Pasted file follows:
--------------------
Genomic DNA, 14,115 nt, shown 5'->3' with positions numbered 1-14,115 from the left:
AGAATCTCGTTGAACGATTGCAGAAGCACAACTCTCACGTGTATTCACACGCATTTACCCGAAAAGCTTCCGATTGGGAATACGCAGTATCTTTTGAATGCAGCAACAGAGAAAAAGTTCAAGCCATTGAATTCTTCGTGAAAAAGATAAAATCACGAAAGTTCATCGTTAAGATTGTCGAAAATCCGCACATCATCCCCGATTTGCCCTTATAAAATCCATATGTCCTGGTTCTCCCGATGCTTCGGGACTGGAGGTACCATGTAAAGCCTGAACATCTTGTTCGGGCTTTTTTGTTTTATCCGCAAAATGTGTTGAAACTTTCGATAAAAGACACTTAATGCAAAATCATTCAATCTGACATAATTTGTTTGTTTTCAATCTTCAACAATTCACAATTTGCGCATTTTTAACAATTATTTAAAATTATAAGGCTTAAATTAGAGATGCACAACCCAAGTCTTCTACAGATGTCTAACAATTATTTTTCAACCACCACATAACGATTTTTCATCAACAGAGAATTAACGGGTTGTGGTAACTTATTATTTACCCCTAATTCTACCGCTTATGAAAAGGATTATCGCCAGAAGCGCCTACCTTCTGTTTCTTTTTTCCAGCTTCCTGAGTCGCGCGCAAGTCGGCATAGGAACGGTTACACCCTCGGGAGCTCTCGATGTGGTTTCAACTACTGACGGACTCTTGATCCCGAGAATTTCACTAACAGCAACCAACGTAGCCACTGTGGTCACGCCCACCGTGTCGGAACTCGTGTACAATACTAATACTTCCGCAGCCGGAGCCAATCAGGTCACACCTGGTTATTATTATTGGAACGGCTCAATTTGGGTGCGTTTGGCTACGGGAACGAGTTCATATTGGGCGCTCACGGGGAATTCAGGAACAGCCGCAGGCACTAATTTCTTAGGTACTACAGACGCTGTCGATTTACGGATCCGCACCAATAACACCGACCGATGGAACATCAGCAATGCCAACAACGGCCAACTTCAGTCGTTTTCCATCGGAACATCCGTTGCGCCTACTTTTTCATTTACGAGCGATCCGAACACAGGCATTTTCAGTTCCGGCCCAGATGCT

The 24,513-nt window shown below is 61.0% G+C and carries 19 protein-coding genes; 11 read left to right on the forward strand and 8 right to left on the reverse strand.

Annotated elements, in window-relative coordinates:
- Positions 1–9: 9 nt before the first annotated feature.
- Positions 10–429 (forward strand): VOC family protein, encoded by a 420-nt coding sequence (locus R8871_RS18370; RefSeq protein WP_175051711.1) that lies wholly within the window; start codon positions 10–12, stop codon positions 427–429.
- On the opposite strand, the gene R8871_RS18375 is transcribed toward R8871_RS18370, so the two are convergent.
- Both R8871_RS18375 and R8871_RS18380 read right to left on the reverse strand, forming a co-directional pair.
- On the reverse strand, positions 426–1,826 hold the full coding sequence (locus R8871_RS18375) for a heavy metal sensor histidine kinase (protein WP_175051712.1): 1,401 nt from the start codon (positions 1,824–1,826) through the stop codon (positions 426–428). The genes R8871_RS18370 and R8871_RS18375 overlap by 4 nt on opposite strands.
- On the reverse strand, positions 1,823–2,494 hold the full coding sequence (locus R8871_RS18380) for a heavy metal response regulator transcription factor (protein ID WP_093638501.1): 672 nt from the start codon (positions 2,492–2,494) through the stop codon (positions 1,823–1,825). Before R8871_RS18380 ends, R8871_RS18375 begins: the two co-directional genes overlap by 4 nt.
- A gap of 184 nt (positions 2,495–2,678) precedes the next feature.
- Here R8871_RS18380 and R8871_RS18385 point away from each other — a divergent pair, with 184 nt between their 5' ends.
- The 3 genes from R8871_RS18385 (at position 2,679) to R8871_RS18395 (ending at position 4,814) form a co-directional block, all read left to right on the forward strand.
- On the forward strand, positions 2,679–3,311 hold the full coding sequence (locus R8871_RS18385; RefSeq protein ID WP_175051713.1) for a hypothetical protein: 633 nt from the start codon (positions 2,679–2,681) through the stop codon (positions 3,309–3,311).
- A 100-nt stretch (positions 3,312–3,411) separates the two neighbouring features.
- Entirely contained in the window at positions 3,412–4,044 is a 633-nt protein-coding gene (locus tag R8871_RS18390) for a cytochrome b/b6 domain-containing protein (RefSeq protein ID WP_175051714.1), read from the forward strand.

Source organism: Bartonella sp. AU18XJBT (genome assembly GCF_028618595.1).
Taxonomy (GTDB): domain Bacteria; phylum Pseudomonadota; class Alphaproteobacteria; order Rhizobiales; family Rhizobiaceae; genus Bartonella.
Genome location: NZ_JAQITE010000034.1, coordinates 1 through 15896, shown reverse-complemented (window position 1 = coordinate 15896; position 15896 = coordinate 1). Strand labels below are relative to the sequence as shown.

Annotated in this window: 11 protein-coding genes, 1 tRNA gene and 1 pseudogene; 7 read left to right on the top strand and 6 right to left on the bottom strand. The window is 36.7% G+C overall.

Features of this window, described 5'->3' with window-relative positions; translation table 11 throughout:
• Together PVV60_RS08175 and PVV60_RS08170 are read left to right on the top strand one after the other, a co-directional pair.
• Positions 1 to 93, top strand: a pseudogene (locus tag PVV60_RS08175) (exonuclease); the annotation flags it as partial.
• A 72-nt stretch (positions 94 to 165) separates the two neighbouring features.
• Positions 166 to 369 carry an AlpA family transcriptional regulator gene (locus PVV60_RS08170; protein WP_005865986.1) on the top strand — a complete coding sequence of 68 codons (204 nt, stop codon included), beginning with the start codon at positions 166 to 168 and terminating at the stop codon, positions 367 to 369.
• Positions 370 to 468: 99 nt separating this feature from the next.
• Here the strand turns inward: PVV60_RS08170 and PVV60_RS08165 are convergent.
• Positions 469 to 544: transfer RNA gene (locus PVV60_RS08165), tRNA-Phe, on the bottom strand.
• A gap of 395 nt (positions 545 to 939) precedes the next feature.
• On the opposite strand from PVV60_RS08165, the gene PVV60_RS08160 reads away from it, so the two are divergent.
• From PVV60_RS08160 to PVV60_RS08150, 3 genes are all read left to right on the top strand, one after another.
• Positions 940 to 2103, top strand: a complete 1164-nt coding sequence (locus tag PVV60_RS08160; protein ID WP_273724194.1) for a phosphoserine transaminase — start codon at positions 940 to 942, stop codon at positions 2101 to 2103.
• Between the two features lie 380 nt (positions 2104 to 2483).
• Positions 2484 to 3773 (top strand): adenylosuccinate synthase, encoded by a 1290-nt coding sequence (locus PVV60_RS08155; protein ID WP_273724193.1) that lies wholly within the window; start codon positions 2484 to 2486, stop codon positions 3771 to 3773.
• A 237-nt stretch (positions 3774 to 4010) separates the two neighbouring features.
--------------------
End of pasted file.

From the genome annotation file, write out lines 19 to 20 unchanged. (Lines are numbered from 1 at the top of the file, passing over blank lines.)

Genome location: NZ_JAQITE010000034.1, coordinates 1 through 15896, shown reverse-complemented (window position 1 = coordinate 15896; position 15896 = coordinate 1). Strand labels below are relative to the sequence as shown.

Annotated in this window: 11 protein-coding genes, 1 tRNA gene and 1 pseudogene; 7 read left to right on the top strand and 6 right to left on the bottom strand. The window is 36.7% G+C overall.